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Book Review: The Gardener of Versaille

By September 11, 2015 No Comments

This French best seller, written by Alain Baraton, gardener-in-chief at the palace of Versaille, is fantastic! It will appeal to all gardeners and green professionals. Baraton offers us an intimate look at his career path and the history of the famous grounds. His job is not easy. Working under him are eighty gardeners, and they manage 350,000 trees, flowers and plants, plus thirty miles of walkways on 2,100 acres of land. No more enthusiastic amateurs; all new gardeners are required to pass standard government exams.

The gardens have been frequented and loved by kings and queens. Baraton includes many paragraphs on young French kings and their many escapades. Versaille is frequented by lovers looking for secluded spots and this leads us to an interesting quote: “A garden capable of attracting lovers is a success”.
Totally unexpected were the hordes of grandmothers making secret cuttings to take back home.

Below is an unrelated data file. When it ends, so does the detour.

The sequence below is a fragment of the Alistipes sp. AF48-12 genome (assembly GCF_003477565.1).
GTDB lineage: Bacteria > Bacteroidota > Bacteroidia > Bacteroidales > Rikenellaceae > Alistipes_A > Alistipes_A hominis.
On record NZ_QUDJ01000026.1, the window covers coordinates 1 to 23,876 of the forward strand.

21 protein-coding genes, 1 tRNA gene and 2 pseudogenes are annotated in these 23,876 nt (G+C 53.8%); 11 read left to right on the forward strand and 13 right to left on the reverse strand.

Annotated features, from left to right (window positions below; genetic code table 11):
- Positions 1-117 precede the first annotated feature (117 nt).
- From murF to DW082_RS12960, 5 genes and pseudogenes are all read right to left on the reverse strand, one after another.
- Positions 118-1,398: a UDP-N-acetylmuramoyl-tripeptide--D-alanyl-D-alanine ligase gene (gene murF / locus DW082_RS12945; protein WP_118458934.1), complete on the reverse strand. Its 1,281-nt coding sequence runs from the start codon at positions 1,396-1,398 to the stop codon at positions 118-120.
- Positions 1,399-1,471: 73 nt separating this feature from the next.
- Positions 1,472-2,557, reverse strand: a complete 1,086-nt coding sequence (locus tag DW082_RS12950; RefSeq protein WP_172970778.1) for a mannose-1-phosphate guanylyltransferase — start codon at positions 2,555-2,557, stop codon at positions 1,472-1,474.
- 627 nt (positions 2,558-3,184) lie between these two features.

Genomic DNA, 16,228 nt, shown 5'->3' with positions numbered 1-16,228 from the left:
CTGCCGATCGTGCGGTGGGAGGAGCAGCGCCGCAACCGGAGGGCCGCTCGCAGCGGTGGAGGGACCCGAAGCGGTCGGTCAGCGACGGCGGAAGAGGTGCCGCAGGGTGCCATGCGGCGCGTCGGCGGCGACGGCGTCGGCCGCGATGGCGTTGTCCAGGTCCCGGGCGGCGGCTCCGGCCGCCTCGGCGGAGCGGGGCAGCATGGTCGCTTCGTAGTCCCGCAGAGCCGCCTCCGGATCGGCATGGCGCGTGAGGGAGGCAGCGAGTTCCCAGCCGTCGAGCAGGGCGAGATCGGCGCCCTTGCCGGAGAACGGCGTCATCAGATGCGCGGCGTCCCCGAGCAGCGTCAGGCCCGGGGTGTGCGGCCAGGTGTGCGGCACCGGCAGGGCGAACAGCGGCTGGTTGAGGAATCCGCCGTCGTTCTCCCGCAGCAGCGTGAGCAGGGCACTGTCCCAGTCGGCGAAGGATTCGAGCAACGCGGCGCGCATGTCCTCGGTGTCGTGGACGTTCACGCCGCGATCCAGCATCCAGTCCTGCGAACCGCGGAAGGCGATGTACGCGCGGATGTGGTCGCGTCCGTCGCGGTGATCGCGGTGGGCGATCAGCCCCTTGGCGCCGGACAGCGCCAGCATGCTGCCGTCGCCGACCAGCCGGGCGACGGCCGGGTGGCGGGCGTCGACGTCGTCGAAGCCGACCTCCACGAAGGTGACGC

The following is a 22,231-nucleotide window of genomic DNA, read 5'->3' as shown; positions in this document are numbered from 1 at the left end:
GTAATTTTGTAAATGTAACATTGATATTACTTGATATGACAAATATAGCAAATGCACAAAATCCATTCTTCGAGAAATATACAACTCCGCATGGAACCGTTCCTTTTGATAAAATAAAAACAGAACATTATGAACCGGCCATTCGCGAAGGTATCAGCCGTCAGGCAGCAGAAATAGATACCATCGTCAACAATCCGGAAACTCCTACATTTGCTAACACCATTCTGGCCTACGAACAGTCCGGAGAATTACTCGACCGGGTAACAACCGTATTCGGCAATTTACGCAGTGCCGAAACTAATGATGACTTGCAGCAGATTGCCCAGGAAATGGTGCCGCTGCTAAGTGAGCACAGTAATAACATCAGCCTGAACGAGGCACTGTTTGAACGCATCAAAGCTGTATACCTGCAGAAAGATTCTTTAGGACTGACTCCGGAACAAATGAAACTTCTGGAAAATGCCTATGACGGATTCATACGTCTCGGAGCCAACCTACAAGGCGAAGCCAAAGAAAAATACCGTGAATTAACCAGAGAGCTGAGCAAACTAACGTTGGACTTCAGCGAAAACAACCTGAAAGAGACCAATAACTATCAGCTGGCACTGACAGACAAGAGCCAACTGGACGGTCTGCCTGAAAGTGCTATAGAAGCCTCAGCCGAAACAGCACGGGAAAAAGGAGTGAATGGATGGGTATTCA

I was personally fascinated with the details of a gardener’s life and the many great gardeners who worked on the grounds before Baraton. If you like French history or just good stories, you won’t be disappointed. The absolute best story, well worth the price of the book, is that of Louis XIV and his new Superintendent of Finances, Fouquet. Fouquet created an amazing garden at the chateau Vaux-le-Vicomte and threw the party of all parties. Some guests received horses as door prizes! In one account, the young king Louis XIV got very jealous and poor Fouquet was stripped of all of his possessions. Court judges wanted him exiled but that was too mellow for the young king. He threw Fouquet into prison and he died there! Another account says Fouquet was set up. It was his predecessor who abused the treasury.
I highly recommend this book. Five stars.

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